CONCLUSIONS:
The PB parameters varied from normal to markedly altered values in one or more hematological lineages. Only 14/39 patients (35.9%) were indicated for bone marrow examination in this study exclusively by abnormal peripheral blood parameters. Other indications should be assessed by suitable clinical and laboratory evaluation in each case, as in those with suspected simultaneous hematological neoplasia or with unsatisfactory response to treatment.
REFERENCES: Resende LSR, Mendes RP, Bacchi MM et al. Infiltrative myelopathy by paracoccidioidomycosis. Histopathol; 2005 (in press).

 


 

05.016 - Dysphonia and laryngeal sequelae in paracoccidioidomycosis patients. A morphological and phoniatric study

 

Weber, S. A. T.I; Brasolotto, A.II; Rodrigues, L.I; Marcondes-Machado, J.III; Padovani, C. R.IV; Carvalho, L. R.IV; Mendes, R. P.III

IFaculdade de Medicina de Botucatu/UNESP - Oftalmologia, Otorrinolaringologia e Cirurgia de Cabeça e Pescoço
IIFaculdade de Odontologia de Bauru/USP - Educação
IIIFaculdade de Medicina de Botucatu/UNESP - Doenças Tropicais e Diagnóstico por Imagem
IVInstituto de Biociências de Botucatu/UNESP - Bioestatística

 

INTRODUCTION AND OBJECTIVES: Paracoccidioidomycosis (PCM) is a systemic disease caused by Paracoccidioides brasiliensis and the larynx is the third most frequently involved organ. The objectives of this study is to evaluate the morphological laryngeal findings and to perform the first voice analysis in paracoccidioidomycosis patients with the clinical form named sequelae.
METHODS AND RESULTS:
In order to evaluate the persistent dysphonia and the laryngeal lesions we studied 15 normal male subjects and 30 post-treatment PCM patients, 15 of whom with pulmonary disease and 15 with laryngeal and pulmonary involvement. All the patients were submitted to perceptual and acoustic analysis of the voice; the 15 patients with laryngeal involvement were also submitted to an endoscopic examination. The voice analysis showed more severe dysphonia in the group of patients with laryngeal lesions (p<0.01), characterized by roughness and breathness. The voices of both groups of patients showed instability at perceptual analysis (p<0.01). Severe dysphonia, with a dysphonia index higher than 7.0, was observed in 56% of the patients with laryngeal lesions. The program Dr. Speech, Tiger Electronics, did not accept the voices of five patients with laryngeal lesions for acoustic analysis, due to severe dysphonia. Jitter was elevated in five PCM patients with laryngeal lesions. The endoscopic examination showed that 80% of the patients with paracoccidioidal laryngeal lesions had two or more laryngeal structures involved. Vocal folds alterations were observed in all the PCM patients with laryngeal involvement. Fibrous thickening was the most frequent alteration of the vocal folds. Arytenoides, epiglottis and vestibular folds were the other involved structures.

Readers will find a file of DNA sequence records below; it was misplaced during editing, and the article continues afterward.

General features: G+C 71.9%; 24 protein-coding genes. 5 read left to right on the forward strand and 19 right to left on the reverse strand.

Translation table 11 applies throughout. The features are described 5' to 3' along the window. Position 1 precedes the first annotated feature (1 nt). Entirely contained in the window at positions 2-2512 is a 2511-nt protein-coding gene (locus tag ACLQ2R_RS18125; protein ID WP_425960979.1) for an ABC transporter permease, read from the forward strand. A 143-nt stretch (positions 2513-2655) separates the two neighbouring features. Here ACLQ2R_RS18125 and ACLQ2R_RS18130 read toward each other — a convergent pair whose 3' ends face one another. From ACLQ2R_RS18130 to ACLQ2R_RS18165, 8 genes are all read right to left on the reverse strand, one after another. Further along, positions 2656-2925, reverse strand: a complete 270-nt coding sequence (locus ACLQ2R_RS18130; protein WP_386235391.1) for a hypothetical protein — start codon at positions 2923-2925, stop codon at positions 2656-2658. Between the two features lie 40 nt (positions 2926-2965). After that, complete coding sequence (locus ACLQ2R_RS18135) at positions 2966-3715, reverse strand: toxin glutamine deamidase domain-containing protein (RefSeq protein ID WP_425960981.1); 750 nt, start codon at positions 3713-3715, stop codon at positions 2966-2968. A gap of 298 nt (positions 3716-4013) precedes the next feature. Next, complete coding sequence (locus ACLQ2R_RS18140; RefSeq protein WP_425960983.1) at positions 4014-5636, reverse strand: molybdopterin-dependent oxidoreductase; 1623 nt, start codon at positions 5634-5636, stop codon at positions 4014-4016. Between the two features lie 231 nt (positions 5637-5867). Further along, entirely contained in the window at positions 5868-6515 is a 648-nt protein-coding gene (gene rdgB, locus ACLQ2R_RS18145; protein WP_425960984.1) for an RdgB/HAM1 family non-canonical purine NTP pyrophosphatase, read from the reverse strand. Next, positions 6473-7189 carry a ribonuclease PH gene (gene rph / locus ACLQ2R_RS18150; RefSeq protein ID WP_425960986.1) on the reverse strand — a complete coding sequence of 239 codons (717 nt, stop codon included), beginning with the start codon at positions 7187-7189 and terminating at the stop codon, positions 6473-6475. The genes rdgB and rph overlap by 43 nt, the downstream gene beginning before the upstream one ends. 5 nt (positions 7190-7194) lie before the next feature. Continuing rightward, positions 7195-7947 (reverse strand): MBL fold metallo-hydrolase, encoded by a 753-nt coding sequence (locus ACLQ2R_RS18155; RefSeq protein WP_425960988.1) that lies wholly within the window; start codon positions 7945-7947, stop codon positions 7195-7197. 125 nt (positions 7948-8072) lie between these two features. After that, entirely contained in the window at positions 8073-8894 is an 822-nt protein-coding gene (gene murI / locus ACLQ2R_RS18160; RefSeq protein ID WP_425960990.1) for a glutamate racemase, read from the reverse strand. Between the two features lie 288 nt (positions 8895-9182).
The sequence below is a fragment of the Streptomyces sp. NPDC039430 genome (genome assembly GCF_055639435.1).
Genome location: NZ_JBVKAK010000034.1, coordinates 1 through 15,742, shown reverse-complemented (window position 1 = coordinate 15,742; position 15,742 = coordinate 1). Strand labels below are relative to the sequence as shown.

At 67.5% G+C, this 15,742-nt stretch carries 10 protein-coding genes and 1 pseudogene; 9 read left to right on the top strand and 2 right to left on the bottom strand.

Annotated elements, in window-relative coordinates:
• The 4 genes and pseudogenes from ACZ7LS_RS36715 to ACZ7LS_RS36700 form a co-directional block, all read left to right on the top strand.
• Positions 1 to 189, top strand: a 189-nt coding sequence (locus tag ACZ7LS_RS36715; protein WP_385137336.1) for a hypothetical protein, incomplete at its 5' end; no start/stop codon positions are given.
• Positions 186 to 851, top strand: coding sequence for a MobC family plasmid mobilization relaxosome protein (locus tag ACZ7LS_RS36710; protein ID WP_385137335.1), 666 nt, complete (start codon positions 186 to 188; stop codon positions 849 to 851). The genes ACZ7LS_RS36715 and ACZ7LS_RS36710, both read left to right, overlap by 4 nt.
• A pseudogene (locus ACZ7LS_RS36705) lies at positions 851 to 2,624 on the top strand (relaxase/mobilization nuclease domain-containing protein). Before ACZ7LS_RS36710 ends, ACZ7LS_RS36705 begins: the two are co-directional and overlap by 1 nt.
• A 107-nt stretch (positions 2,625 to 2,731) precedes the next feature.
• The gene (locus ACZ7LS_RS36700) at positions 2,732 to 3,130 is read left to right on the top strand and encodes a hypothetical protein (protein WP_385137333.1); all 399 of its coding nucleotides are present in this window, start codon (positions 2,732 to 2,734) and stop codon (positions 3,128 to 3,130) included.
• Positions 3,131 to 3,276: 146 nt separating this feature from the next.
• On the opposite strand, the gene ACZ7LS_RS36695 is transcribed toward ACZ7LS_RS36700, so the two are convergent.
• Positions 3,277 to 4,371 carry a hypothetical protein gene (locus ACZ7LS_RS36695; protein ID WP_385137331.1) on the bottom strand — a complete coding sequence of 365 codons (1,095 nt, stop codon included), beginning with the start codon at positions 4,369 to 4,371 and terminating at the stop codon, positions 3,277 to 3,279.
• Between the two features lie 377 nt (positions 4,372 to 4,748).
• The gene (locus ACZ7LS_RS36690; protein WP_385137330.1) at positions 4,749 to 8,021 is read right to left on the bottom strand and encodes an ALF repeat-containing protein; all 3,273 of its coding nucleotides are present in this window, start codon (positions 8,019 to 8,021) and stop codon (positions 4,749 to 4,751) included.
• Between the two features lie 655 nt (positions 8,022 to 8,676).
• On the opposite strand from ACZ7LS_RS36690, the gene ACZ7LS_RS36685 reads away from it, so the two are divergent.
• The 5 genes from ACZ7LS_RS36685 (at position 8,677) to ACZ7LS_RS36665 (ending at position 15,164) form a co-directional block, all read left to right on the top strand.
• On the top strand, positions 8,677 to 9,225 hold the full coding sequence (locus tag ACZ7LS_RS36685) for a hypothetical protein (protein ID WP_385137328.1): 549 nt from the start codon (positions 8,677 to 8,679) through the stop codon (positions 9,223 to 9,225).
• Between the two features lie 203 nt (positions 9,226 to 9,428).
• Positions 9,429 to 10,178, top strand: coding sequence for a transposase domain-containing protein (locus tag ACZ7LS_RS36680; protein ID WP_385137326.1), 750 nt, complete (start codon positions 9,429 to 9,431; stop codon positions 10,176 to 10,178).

CONCLUSION:
This is the first functional study of the laryngeal sequelae in PCM. It revealed frequent and severe dysphonia, suggesting important social consequences.

 


 

05.017 - Infiltrative myelopathy by paracoccidioidomycosis. A review and report of 9 cases emphasizing bone marrow morphology

 

Resende, L. S. R.I; Mendes, R. P.II; Bacchi, M. M.III; Marques, S. A.IV; Barraviera, B.II; Souza, L. R.II; Meira, D. A.II; Niero-Melo, L.I

IFaculdade de Medicina de Botucatu/UNESP - Serviço de Hematologia - Depto de Clínica Médica
IIFaculdade de Medicina de Botucatu/UNESP - Doenças Tropicais e Diagnóstico por Imagem
IIIFaculdade de Medicina de Botucatu/UNESP - Patologia
IVFaculdade de Medicina de Botucatu - Dermatologia e Radioterapia

 

INTRODUCTION AND OBJECTIVES: Reports on bone marrow impairment by paracoccidioidomycosis (PCM) are rare and usually incomplete. The aims of this study are to report 9 well-defined cases with infiltrative myelopathy by PCM, and describe the specific bone marrow lesions.
METHODS AND RESULTS:
A retrospective evaluation of patients with PCM whose bone marrow involvement was diagnosed in life at Botucatu University Hospital was performed. All nine patients had acute or subacute PCM. Paracoccidioides brasiliensis was identified by bone marrow biopsy in all cases where Hematoxilin-Eosin (HE) and/or Gomori-Grocott (GG) were used. Typical yeast forms were seen on the HE stained aspirated clot in one un-biopsied case. Bone marrow lesions due to PCM varied from compact and focal granulomas with few fungal cells, to numerous disseminated fungal cells within loose granulomatous inflammatory reaction. In all cases lesions showed reticulin fibrosis. Coagulation necrosis was focal in one case, and extensive in two others. Bone marrow remnants were preserved in 7 patients and clearly impaired in two.